Middle Bisquers 2005

Saturday 2 July dawned bright and warm.  An air of uncertainty and anticipation pervaded the capital.  Crowds soon started flocking to the Meadows.  Eight hundred coaches arrived from every corner of the country.  Helicopters hovered overhead.  Police, politicians, prelates and people of all walks of life, over two hundred thousand in total, created a carnival atmosphere.  It was the first scheduled day of the 2005 Middle Bisquers.

I was sitting out the first round...  Oops I've slipped into the first person already.  I must learn to refer to myself in the third person like Alan Shearer or Julius Caesar.  "The Meadows West Lawns est omnis divisa in partes tres" and so on.  Actually only two courts were necessary for the tournament, with Alice Fleck coming north to take on four Edinburgh based players, but court three was used by some visitors during the course of the afternoon.  The lawns were in excellent fettle, save only the relatively new strip down the middle, which besides being very much quicker than the rest, as usual in dry weather, did not always run true.  Hoop settings were firm and tight enough to bring howls of protest from at least one player.

Two matches had been played the previous day - Campbell getting the first of his +26s against Ian and Jamieson winning narrowly against Alice. This was part of the manager's complicated scheme to run a five person tournament with plenty of matches whilst allowing leave for those who wanted it also.  His plan to win the tournament was rather less subtle.  He seemed intent merely on playing much better croquet than the other competitors.  Whilst Alice beat Ian 26-7, he beat Jamieson 26-10.  Rumours of his good form were confirmed in the second round of matches as he beat Alice 26-0 whilst Martin beat Ian 23-10 with both players unhappy with their form.

During the day Campbell climbed up the ladder onto the roof to behold the swelling scene but was able to report little more than that when people relieve themselves behind trees and bushes, they typically scan for people at ground level, but not for people on the roof above them.

Martin then beat Jamieson 26-3 before taking on Campbell.  By this time Campbell was playing near text book croquet:-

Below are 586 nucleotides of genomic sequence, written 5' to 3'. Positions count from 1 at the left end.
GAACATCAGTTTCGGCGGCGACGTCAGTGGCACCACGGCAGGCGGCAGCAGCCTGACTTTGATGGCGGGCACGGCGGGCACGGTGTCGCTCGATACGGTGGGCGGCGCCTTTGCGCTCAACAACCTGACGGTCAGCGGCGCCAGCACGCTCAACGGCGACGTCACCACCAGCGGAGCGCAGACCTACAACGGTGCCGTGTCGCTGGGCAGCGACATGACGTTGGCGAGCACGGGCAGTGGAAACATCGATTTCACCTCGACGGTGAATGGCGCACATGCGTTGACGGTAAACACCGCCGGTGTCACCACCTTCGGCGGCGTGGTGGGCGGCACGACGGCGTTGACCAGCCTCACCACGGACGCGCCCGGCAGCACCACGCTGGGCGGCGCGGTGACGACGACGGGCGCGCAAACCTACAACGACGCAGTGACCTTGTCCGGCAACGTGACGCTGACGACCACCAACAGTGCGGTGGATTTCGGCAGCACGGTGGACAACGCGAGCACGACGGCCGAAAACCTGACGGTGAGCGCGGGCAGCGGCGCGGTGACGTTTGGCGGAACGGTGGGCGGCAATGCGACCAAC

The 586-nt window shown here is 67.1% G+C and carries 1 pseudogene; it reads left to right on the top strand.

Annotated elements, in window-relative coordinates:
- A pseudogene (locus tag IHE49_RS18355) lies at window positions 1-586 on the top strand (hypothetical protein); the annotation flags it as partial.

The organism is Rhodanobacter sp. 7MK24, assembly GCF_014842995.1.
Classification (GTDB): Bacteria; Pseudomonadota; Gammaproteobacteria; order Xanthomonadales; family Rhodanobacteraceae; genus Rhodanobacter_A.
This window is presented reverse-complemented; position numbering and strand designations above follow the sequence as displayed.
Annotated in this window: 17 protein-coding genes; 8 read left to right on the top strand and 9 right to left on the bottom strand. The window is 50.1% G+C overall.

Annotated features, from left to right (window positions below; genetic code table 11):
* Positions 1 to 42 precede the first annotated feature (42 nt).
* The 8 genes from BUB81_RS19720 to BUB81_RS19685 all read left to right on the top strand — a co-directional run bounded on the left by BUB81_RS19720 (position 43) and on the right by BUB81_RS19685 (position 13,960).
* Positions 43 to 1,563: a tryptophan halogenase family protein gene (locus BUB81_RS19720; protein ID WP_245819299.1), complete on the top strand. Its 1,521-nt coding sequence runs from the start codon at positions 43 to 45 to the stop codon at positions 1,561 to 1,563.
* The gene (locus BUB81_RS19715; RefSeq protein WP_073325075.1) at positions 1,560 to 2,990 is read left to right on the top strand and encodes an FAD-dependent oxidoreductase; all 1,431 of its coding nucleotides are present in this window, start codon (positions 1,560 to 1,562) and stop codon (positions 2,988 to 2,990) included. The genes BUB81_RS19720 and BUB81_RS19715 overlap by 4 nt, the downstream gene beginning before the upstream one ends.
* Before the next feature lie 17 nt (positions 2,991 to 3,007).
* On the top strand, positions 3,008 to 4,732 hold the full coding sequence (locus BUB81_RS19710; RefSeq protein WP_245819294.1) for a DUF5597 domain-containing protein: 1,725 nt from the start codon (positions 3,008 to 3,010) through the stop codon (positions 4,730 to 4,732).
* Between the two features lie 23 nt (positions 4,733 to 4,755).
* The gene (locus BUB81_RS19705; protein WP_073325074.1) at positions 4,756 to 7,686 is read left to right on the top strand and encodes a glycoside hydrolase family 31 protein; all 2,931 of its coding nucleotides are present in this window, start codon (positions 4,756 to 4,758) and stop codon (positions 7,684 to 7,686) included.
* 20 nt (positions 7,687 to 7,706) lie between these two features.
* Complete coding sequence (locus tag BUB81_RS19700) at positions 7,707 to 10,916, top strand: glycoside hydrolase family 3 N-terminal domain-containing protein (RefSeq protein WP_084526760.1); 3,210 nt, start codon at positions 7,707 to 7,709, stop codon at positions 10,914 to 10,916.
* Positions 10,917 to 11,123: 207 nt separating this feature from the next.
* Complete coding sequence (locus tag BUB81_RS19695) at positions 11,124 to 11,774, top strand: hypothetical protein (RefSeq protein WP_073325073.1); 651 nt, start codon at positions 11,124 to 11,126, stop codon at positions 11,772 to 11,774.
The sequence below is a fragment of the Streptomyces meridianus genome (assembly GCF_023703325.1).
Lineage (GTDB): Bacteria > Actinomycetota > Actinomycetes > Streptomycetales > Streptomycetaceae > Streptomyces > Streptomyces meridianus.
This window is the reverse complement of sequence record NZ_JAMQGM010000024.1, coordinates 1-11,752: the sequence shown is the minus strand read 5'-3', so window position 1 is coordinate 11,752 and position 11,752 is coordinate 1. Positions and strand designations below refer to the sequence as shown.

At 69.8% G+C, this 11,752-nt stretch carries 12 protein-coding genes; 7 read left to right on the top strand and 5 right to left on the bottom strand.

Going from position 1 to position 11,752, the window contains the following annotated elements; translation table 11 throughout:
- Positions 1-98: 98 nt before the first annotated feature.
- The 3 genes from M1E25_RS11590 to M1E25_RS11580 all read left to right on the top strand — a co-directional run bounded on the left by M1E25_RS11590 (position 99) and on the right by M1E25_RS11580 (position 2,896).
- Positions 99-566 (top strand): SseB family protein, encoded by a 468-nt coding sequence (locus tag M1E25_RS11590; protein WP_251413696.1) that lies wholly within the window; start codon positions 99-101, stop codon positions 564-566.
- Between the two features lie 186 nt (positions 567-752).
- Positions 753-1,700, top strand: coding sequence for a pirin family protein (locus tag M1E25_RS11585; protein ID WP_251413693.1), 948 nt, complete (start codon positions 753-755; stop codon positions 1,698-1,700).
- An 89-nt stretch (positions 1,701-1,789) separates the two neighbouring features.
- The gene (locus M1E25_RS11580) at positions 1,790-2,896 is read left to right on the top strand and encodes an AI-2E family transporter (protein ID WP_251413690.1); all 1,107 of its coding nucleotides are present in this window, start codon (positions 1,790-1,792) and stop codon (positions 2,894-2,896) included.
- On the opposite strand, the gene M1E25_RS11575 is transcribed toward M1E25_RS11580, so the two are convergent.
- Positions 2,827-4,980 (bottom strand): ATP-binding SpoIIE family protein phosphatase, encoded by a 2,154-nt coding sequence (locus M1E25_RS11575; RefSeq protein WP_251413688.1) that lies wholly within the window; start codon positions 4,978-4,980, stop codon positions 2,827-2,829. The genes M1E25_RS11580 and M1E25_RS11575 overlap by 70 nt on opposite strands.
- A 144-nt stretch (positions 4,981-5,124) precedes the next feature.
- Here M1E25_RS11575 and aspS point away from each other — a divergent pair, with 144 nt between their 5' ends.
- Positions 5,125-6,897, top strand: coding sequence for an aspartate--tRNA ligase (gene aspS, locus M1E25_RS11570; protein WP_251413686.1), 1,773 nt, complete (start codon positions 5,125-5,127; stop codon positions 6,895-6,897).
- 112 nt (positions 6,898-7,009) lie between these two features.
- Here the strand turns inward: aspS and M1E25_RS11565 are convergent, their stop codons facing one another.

Turn 1 Campbell plays to the standard position
Turn 2 Martin lays 11 yard duffer tice
Turn 3 Campbell, who obviously hasn't read the bit in Wylie where he says that when he left 8 yard duffer tices top internationals were too scared to shoot at them from the middle of the north boundary, hits the tice from the middle of the North boundary and makes dream leave
Turn 4 Martin misses
Turn 5 Campbell breaks down after one or two hoops leaving Martin an eight yarder
Turn 6 Martin misses
Turn 7 Campbell goes to 4 back with diagonal spread
Turn 8 Martin misses
Turn 9 Campbell eschews the triple peel and goes to peg with a vertical spread
Turn 10 Martin misses
Turn 11 Campbell wins

With the contest about as close as the Lions v New Zealand or Federer v Roddick, and little great croquet on show (although only two matches went to the two and a half hour time limit), crowds on the Meadows on the Sunday were very much smaller.

Martin beat Alice and attention focussed on a thrilling encounter between Ian and Jamieson.  A close finish saw all the clips on at least 4 back as time drew near.  Three times Jamieson tried to make penult with blue.  The first time his backwards take-off approach crashed on the wire.  The second time the same shot deflected off the wire but he was able to run the hoop.  Alas neither player noticed that he failed to move the clip.  Next he made the rush to rover saw where the clip was and left the rush to penult, coming off the lawn muttering that he had thought he was for rover.  (As off course he was - but the spectators could not intervene.)  At last he made the hoop and took the lead, finishing on peg and rover.  Now Ian got the innings and made four back with his backward ball.  With time called as he walked onto the lawn, Jamieson eschewed the lift and shot at Ian by penult, leaving his balls close together on the East boundary. By now Ian needed to take his ball through penult and rover and peg out to win by one.  He made penult roqueting his partner ball.  His mind racing ahead, he then played as if taking off to Jamieson's balls without actually taking croquet.  Discussion ensued, but the laws confirmed that the balls were to be replaced without penalty and Ian calmly went on to win.

This left Campbell as effectively champion, having beaten everyone else easily.  Martin had beaten everyone except Campbell and the others had one win each. Two rounds further were to be played however, Campbell winning two more games and Jamieson and Martin one more; Martin beat Ian after choosing to give contact rather than to leave himself the dreaded 1-b and 4-b clips.  Ian's response to this was to break for tea.  It had been discovered that the manager had already started on the tea, so tempting had been the repast Campbell had prepared.

As the trophy was on a mid-summer break, Jamieson presented a makeshift trophy to Campbell.

Thanks to Campbell for the management and the teas and congratulations for the win.

Martin Stephenson



1. Campbell Morrison 6 wins (bt Martin Stephenson 26-0, 26-3; Jamieson Walker 26-10, 26-8; Alice Fleck 26-0; Ian Wright 26-0)
2. Martin Stephenson 4 wins (bt Jamieson Walker 26-3; Alice Fleck 26-4; Ian Wright 23-10, 26-11)
3. Jamieson Walker 2 wins (bt Alice Fleck 26-23, 26-4)
4. Alice Fleck 1 win (bt Ian Wright 26-7)
5. Ian Wright 1 win (bt Jamieson Walker 24-23)


Below: some of the players and some of the crowds (pictures by Campbell Morrison).